Areas Served in NYC: They work throughout the city and are currently working with schools in four of the five boroughs.

One Fun Recipe: Chef Bobo’s Recipes for a Mexican Fiesta

Learn More: Visit their website; follow them on Facebook, Instagram, and Twitter.

Wellness in the Schools

What They Do: Through meaningful public-private partnerships, WITS empowers schools to provide healthy, scratch-cooked meals, active recess periods, and fitness and nutrition education. WITS actively engages students and school staff in a fundamental reimagination of the lunch and recess experience. Trained culinary graduates partner with cafeteria staff to feed kids real food, and fitness coaches encourage schools to let kids play. In doing so, they shift the culture of a school.

Mission: “To inspire healthy eating, environmental awareness, and fitness as a way of life for kids in public schools.”

Executive Director: Nancy Easton

Year Founded: 2005

Hands-On Classroom Program: The Cook for Kids program works with schools to feed kids real food. WITS Chefs work with schools to transform the cafeteria menu, train school staff, and provide nutrition education to students, teaching them to prepare simple, affordable, and healthy recipes that they will then experience in the lunchroom.

Cost to Schools: The Cook for Kids program is available at a cost to schools; however WITS offers the program at reduced cost to low-income schools.

Other Core Programs: The Coach for Kids program encourages schools to let kids play to reach the recommended 60 minutes of daily activity by working with schools to reinvent recess, train staff, and provide fitness education to students. The Green for Kids program combines edible gardening and environmental education through hands-on, experiential learning in the school garden. WITS partners with the Office of SchoolFood’s Garden to Café program to share produce with cafeteria salad bars and at Garden to Café events.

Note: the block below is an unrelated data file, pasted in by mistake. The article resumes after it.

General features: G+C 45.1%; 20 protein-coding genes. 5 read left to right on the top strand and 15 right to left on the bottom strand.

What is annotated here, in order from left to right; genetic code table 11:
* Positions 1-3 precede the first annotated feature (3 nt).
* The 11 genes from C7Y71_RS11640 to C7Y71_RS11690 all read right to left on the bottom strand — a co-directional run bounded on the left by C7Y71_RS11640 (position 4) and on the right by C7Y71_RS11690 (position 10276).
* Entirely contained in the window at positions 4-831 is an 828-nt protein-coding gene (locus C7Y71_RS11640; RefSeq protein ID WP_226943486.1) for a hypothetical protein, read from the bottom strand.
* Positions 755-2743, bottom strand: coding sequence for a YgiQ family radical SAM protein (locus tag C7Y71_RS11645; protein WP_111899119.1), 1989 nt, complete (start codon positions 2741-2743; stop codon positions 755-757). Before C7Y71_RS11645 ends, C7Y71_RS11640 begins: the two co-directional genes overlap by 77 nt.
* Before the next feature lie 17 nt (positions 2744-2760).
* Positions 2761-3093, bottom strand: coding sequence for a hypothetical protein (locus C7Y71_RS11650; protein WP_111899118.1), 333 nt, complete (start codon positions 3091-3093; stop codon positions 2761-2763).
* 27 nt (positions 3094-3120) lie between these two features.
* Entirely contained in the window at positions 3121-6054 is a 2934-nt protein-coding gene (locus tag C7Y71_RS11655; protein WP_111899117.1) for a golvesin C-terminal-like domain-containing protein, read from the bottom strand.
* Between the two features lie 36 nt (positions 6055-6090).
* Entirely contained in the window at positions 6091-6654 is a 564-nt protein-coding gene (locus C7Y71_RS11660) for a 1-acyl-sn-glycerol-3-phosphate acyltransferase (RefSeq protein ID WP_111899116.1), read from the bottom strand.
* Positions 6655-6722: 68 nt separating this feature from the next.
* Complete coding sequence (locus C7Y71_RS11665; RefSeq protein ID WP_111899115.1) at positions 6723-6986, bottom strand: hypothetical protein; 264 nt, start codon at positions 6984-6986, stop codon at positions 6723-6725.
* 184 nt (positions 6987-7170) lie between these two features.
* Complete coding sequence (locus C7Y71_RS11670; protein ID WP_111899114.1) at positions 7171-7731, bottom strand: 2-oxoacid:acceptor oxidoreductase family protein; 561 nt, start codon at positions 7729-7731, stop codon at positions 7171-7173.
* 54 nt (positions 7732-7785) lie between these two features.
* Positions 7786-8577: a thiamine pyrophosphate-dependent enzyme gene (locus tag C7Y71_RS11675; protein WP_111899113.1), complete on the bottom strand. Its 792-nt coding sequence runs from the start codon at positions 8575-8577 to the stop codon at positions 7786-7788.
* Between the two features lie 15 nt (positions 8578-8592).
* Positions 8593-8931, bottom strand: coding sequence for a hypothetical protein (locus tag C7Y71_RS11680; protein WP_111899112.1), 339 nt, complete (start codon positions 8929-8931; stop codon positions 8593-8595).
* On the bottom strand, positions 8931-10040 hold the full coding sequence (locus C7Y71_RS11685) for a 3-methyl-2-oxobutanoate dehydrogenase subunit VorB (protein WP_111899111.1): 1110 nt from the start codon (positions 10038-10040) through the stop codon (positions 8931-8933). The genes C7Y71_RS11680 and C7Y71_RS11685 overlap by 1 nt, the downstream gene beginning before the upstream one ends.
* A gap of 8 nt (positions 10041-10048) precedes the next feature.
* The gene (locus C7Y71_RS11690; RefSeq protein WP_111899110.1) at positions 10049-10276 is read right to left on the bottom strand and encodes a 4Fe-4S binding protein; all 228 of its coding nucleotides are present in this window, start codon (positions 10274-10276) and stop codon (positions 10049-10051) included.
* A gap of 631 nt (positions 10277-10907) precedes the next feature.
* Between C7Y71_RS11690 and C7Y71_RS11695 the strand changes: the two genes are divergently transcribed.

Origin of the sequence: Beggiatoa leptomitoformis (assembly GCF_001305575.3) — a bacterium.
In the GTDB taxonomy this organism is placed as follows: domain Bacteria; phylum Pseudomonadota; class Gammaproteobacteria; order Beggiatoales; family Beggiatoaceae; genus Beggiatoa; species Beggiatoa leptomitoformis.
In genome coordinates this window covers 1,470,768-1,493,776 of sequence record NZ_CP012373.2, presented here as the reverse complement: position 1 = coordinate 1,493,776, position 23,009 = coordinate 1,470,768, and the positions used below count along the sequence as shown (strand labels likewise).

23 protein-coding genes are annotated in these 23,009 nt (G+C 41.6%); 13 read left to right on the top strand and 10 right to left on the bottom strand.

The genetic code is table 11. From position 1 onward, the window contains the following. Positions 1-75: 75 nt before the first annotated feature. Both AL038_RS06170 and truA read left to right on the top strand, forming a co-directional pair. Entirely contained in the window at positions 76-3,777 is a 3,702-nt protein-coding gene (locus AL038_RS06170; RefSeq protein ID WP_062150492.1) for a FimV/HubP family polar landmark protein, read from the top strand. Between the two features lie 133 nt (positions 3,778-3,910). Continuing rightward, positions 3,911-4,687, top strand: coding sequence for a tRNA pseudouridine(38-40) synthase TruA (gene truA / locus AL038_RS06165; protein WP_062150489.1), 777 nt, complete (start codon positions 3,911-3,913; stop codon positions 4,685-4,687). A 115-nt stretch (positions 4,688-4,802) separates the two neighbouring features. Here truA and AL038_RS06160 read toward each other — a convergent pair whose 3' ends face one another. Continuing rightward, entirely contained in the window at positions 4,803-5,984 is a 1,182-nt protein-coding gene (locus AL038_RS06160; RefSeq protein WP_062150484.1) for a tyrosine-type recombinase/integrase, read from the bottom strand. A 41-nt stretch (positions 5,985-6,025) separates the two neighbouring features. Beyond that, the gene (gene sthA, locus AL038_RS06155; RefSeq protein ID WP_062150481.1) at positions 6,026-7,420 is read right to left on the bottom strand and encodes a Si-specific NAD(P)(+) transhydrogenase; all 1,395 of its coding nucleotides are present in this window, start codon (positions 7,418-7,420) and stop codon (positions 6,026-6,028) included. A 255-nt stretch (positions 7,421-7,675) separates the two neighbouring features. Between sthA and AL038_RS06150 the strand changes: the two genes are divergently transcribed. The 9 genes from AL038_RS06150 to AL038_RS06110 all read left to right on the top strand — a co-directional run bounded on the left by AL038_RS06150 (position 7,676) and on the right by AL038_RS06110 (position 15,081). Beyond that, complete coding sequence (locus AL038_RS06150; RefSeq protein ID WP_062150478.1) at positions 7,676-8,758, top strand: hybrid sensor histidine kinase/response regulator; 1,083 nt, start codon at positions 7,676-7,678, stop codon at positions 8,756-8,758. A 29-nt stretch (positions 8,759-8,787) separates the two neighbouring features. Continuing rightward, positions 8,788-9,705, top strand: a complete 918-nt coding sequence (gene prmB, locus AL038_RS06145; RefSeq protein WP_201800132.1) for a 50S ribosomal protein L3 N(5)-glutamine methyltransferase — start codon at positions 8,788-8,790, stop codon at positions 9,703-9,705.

Areas Served in NYC: See their map for current school partners (they also work in New Jersey, Florida, and California).

One Fun Recipe: Chef Telepan’s Kale Slaw (Chef Bill Telepan of the Michelin-starred restaurant, Telepan, serves as Executive Chef of WITS)

Learn More: Visit their website; follow them on Facebook, Instagram, and Twitter.

Is your organization working to bring hands-on food education to kids in schools? Share information about your program with us in the Comments section.

Photo credit: Spoons Across America

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1 comment

Barbara Turk September 14, 2016 - 6:24 PM

Cookshop, a program of Food Bank of New York City, is the oldest and certainly largest nutrition education program in the City. Cookshop Classroom is used in approximately 1,300 public elementary and after-school classrooms and reaches about 40,000 participants annually. The model uses a train-the-trainer approach. Every educator participating in the program is provided with the tools needed to implement CookShop, including training, ongoing technical support, complete curriculum materials and all of the food, supplies and equipment needed for cooking lessons and class activities.